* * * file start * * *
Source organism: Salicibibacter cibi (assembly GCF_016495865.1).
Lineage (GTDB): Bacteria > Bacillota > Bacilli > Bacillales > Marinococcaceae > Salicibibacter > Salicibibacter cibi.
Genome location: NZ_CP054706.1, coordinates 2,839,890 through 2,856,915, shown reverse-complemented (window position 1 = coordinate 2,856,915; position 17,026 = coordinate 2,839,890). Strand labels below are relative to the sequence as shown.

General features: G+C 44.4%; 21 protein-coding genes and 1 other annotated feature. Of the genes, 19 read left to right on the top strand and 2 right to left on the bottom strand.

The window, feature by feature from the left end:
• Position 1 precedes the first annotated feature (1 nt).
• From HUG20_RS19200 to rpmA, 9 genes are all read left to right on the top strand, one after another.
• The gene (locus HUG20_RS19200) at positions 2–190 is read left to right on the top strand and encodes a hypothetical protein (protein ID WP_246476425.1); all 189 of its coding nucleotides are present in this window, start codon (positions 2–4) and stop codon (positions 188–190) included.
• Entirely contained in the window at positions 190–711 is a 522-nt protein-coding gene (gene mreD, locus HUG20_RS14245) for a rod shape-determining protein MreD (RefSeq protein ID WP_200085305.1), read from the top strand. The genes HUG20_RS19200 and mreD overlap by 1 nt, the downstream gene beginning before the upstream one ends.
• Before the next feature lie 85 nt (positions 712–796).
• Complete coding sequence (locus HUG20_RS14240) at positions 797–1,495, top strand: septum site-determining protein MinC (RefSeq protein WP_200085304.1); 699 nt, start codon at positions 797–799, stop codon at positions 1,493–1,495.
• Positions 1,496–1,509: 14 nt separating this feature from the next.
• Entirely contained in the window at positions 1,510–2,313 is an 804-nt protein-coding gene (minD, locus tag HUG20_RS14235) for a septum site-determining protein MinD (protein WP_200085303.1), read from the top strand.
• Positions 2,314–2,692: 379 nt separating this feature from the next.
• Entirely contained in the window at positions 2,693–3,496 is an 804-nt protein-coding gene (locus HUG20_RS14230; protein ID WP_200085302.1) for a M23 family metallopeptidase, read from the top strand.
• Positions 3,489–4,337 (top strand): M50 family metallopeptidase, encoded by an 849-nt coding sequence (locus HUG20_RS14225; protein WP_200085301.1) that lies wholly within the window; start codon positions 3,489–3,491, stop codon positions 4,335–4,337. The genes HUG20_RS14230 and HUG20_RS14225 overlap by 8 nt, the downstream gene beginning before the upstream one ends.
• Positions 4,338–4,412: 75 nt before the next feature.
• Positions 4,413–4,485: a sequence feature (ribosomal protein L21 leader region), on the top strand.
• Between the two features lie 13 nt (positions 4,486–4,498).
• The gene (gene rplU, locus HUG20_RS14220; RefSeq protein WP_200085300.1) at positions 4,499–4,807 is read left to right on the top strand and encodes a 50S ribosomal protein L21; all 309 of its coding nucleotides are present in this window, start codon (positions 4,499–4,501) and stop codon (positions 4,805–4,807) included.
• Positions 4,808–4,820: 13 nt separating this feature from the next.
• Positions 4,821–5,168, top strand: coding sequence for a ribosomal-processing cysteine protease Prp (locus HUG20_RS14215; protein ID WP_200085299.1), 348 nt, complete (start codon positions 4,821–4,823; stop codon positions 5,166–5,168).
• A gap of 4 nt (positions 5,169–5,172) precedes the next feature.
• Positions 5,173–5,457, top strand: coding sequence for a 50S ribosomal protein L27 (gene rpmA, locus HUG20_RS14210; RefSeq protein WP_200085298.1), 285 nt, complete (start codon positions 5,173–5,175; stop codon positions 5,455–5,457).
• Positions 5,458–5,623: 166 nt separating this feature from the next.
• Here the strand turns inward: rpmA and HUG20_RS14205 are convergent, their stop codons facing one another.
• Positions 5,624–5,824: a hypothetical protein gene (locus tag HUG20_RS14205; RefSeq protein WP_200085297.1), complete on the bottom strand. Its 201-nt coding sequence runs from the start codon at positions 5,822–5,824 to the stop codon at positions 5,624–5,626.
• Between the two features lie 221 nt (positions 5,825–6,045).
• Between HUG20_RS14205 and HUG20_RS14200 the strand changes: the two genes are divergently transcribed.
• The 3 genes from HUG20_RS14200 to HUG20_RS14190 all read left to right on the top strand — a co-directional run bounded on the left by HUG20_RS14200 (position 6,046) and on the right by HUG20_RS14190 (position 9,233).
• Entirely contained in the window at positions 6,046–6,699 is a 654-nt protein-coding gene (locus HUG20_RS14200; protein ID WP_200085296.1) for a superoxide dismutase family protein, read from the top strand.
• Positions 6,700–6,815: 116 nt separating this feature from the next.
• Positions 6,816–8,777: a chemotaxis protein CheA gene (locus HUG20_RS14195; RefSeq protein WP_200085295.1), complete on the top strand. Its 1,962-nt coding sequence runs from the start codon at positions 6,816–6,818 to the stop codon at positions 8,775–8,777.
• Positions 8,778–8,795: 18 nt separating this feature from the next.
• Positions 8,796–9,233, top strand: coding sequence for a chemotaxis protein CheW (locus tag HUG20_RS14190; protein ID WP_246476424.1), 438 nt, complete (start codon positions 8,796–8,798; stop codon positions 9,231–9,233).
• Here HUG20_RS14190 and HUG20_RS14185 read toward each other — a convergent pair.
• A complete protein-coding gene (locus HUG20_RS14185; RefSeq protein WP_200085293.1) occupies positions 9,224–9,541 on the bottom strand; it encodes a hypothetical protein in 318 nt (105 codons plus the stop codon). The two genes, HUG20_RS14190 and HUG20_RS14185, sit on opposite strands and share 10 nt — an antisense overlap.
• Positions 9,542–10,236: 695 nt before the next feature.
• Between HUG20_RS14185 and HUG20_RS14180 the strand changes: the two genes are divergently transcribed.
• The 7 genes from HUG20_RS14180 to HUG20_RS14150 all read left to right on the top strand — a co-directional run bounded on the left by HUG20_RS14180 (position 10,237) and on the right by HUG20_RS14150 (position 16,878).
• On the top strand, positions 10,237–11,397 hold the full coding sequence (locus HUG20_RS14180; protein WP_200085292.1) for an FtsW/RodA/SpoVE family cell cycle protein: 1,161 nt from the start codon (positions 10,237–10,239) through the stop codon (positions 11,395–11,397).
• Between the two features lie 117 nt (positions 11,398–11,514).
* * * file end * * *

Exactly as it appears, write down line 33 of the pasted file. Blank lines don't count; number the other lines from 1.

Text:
• Positions 6,816–8,777: a chemotaxis protein CheA gene (locus HUG20_RS14195; RefSeq protein WP_200085295.1), complete on the top strand. Its 1,962-nt coding sequence runs from the start codon at positions 6,816–6,818 to the stop codon at positions 8,775–8,777.